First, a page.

Coping with Loss on Father’s Day, by Paula Pisani, AMFT

Father’s Day is Sunday, June 19. For many, it’s a day to celebrate the dads and father figures in our lives. But for those grieving the loss of their father — be they biological, step, surrogate, stunt double or stand-in — Father’s Day can feel like balancing on a tightrope over a tank of tricky emotions snapping at our heels.

Grief is not one-size-fits-all, and the Five Stages of Grief — denial, anger, bargaining, depression, acceptance — often happen out of order or repeat themselves just as we thought we were in the clear. A crucial thing to remember is that there is no timeline for grief or a “right” way to grieve: It’s okay if you don’t cry, and it’s okay if you do. The key is to feel your feelings, as hard as those may be. We often tell ourselves that the deceased “wouldn’t want us to be sad,” but experiencing the tough emotions, really sitting with them and labeling them, is an important part of healing. I like to use the metaphor of being in the ocean and trying to push a beach ball under water: We shove and shove, but eventually, the ball rockets up and hits us in the face. This is what happens when we “shove” our feelings down.

You are allowed to laugh, too. Experiencing moments of joy does not mean you love this person any less or have forgotten about them. We don’t “get over” losing a loved one, but it is possible to move forward while keeping them close in our heart.

Here are a some suggestions on ways to preserve their memory while allowing you to move through the grieving process at your own pace:

  • Start a tradition this Father’s Day. Make some positive memories — maybe go to the beach, take a hike, bake a cake or do something he loved that you can look forward to each year as a way to honor him. You don’t have to sweat details. For instance, I dedicate my surf sessions to loved ones I’ve lost. It can be that simple.

  • If you’d rather turn inward, try listening to a podcast or music, reading a good book, doing some paced breathing, watching a movie, stretching, getting some exercise or taking a bath.

  • Prioritize. Go at a slower pace if you need to. Take a mental health day if you can. Do one thing at a time. (Sometimes staying busy helps, as long as we’re not trying to dodge our emotions.)

  • Give back. Did your loved one support a particular nonprofit or foundation? Ask if they need volunteers, or make a donation in your love one’s name.

I emphasize to clients the importance of taking care of their physical self to best care for their mental health. This means eating the right food (avoid excessive caffeine, which can increase anxiety), drinking plenty of water, avoiding substance misuse (substances may numb us in the moment but make it that much harder to process our our feelings), moving your body for at least 15 minutes each day, and getting quality, restful sleep. No doubt these may be difficult in the first days or weeks after a loss, so start small and build from there.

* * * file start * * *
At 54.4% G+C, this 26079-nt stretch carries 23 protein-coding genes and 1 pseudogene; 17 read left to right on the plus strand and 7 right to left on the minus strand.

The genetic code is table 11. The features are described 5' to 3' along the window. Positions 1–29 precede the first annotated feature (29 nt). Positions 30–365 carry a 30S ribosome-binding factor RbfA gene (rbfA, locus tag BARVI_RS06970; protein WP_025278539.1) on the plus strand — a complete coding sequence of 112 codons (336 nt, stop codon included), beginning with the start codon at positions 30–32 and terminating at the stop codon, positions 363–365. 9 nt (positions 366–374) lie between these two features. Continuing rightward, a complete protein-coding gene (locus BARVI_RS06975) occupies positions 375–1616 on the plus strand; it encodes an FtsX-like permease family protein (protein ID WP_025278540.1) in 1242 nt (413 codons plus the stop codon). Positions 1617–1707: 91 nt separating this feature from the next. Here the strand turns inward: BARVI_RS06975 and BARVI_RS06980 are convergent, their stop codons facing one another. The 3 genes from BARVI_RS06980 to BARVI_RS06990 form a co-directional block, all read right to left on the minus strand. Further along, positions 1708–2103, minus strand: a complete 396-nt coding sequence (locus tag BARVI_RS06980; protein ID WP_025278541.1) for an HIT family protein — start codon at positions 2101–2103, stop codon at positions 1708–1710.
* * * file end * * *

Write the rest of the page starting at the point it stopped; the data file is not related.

But what about when guilt tags along with grief like an uninvited houseguest? If guilt is complicating your grieving process, you could try writing a letter to your father as a type of closure. Many of my kid clients have expressed their feelings by painting a palm-size rock they could keep someplace special to remember their loved one. If intrusive guilt thoughts continue to show up, try countering them with a positive or neutral one: “I was there for him” vs. “I couldn’t save him.” Check to see whether this guilt is rational — could you really have prevented this death?

My dad died a few days before Father’s Day last year and the grief of that loss overshadowed anything else. To celebrate my dad’s memory this year, my stepmom, siblings and I are planning a video call during which we’ll likely share funny stories, fond memories and lots of laughs.

Remember: Everyone grieves differently. Your feelings are normal. Cut yourself some slack, and be gentle with yourself. With coping skills and a support system such as family or friends, you can navigate that tightrope of grief and manage those tricky emotions when they surface.

Paula Pisani, AMFT #110545, earned her Grief Counseling and Treatment Certification Training from Pesi, Inc. If you are struggling with grief or loss, call Paula for a free 10-minute consult to see if therapy can help.

By: Jennifer Costanza
Title: Coping with Loss on Father’s Day, by Paula Pisani, AMFT
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Published Date: Tue, 31 May 2022 01:48:58 +0000

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